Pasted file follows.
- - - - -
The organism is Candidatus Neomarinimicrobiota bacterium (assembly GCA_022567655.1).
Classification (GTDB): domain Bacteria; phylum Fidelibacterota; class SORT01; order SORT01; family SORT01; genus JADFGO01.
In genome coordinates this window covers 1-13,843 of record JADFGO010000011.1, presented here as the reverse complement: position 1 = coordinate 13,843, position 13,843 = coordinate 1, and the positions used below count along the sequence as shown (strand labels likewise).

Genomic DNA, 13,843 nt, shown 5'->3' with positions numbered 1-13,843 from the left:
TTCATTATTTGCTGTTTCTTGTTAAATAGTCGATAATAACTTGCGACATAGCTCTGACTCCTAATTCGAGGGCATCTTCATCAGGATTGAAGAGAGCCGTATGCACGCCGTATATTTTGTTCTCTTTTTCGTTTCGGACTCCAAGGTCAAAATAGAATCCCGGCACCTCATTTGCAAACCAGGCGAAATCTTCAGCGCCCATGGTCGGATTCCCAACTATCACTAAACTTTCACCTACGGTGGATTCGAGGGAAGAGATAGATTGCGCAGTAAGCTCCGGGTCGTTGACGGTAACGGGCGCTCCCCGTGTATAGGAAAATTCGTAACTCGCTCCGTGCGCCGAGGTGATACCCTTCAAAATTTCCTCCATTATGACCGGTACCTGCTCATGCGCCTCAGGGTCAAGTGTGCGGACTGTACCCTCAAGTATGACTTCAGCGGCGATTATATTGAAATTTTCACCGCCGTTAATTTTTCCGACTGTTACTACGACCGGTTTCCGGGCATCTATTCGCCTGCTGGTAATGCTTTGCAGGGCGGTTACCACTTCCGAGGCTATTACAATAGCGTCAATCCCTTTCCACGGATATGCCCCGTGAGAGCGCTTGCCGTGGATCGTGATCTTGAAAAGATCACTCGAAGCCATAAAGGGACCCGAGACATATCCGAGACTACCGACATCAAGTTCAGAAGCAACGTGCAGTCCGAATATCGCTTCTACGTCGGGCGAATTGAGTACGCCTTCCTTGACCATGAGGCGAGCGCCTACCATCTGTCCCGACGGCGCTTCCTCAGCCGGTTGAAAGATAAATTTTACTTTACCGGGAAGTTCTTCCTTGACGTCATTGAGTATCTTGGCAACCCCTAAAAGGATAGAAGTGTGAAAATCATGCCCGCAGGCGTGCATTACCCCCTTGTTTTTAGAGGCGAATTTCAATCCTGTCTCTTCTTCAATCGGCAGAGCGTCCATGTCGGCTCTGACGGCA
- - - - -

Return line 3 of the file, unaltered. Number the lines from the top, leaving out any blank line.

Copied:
In genome coordinates this window covers 1-13,843 of record JADFGO010000011.1, presented here as the reverse complement: position 1 = coordinate 13,843, position 13,843 = coordinate 1, and the positions used below count along the sequence as shown (strand labels likewise).